Time consuming to analyse but usually

      This is unlikely to be an approach you could use in the
     time pressured evaluations. However, it’s possible for a
         particular project, you might capture views from
       participants over time, important to plan ahead with
                respect to ethical issues of consent.
      Dialogic Interviewing 4/4
     Creating a dialogue between ‘interested parties’ will
7D    provide a good means to discover what there is to
      know about a subject.
     Dialogues are more like conversations than
      interviews but if you have prepared the themes with
      your respondent before hand they are also good
      sources of rich and focused data.
     The discussion could relate to any or all of your
      prepared aspects depending on the knowledge,
      experience or interest of your respondent.
     You are looking for DEPTH not merely range of
     It is easy to understand how to create a dialogue –
      the following exercise will show how to ‘get people
      talking’ – stopping them may be more difficult!!
     Dialogue as a RICH data source
     Features of dialogic interviews
       The interviewer and interviewee have perceived
        parity of occupational or professional status.
       The interviewer shares personal/professional
        views on the issues discussed with the
       Innovative ideas in relation to the issues are
        encouraged and developed by both parties.
       People test sudden intuition and sparked
        thoughts on each other.
       Unpredictable data is generated through wide
        ranging discussion, this material can be tested
        with other respondents.
            ‘Understanding Teachers Professional
            Cultures’ Knight & Saunders (1999)
 7D          An example
              Using a dialogic approach to find out what
               people thought was meant by the term
               ‘profession’, Knight and Saunders reported:
Click to
dialogic     ‘The dialogues which occurred between interviewer
interview    and interviewee did not uncover truths or meanings but
             produced them. Interviewees often reported to us that
             they had not thought of the term ‘profession’ much,
             even though they used, read and heard the word
             regularly. The interview, then, provided an opportunity
             for reflexive thinking during which the interviewee
             undertook a process of construction with the
             interviewer.’ (1999:148)
     Creating Dialogues
     (example - talking about something we can all relate to!)
      Task 1: (Paired activity)
7D   Think about a negative learning experience you have had
     in your past and tell your neighbour about it ( no more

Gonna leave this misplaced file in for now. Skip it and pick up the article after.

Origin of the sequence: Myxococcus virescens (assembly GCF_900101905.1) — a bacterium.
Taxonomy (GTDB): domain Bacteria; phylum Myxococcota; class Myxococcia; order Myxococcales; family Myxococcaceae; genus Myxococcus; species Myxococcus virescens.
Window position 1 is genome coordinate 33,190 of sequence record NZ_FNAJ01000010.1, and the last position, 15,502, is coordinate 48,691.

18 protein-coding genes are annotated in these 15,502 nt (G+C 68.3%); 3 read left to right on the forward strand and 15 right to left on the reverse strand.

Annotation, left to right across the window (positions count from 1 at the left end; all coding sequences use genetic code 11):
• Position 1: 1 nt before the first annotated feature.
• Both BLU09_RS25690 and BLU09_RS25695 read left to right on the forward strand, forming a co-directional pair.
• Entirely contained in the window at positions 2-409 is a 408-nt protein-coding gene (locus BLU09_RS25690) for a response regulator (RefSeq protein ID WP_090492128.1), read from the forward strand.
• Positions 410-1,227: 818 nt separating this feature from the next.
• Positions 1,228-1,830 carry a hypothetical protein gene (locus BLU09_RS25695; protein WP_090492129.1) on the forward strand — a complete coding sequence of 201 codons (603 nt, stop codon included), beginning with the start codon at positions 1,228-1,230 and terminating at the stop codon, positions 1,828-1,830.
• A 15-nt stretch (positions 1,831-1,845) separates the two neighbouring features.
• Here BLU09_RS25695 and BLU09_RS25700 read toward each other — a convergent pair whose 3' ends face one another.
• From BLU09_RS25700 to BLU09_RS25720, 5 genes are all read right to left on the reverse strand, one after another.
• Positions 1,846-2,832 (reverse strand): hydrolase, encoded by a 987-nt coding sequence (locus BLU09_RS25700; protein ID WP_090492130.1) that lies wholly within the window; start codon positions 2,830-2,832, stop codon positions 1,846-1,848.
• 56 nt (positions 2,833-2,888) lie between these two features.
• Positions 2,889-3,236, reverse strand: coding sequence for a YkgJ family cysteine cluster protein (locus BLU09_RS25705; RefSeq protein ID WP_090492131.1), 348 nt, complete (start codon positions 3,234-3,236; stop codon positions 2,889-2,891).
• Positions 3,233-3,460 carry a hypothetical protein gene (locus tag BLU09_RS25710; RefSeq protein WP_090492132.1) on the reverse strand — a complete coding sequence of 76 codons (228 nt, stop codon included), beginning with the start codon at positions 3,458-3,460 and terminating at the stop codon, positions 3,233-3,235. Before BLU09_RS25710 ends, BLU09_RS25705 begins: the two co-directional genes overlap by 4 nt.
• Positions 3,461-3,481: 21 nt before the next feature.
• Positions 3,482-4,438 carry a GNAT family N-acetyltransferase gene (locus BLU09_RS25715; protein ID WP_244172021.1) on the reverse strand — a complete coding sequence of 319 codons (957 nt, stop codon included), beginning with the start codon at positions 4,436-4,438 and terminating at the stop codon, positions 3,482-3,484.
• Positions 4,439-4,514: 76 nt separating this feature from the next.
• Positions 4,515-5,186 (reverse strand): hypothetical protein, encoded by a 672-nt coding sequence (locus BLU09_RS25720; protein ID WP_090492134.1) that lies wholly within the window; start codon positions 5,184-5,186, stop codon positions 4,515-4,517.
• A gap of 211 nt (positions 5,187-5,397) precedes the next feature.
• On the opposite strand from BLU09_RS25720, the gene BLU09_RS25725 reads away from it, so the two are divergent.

than 2 minutes each!).
      Feedback to group by partner – less threatening than doing it
        yourself and also makes both parties LISTEN carefully to
                              each other!

     Task 2: (Paired activity)
     From your dialogue with each other compose 3 or 4
     generic statements about ‘negative learning experiences’
     – these will relate to the ‘factors’ of this type of situation:
           • A negative learning experience destroys self-esteem.
           • Negative learning experiences can never have positive
             learning outcomes.
         Insert adapted statements onto the ‘agree/disagree grid’ to
            provide survey materials testing real data – slide 13
               Utilising a data source
 7D            The next move!
                After feeding back you could continue the discussion
                 but this time as a whole group This would generate more
                 data about ‘Negative Learning Experiences’.
See 7E          You would be creating important ‘shared understanding’
                 about this topic which would help later with interviews
Focus Groups     and analysis.

                This further discussion would turn your group into a
                 ‘FOCUS GROUP’.

                You could also use the statements to create a survey
                 and test these ideas on a wider population. This is a
                 better way to generate survey material than trying to
                 think up all the statements or questions yourself.
     Statements                                Agree Disagree

     Negative Learning experiences can never
7D   have positive outcomes

     A negative learning experience is often
              Using the Survey
             The survey allows you to further test the ideas that
 7D           came from the partner dialogues, and or the focus
              group feedback session.

             A survey like this can help you to confirm ideas that
 Section      you were beginning to get from other sources of
   8          data.
             This type of survey can be analysed both
              quantitatively and qualitatively.
     Evaluation Capacity Building
7D   in Widening Participation
                  ECB Toolkit Website:

     The Team:
     Paul Davies, Ann-Marie Houghton,
     Lesleyann Morgan, Murray Saunders
     Deena Jayousi, Rebecca Marsden, Shealagh Whytock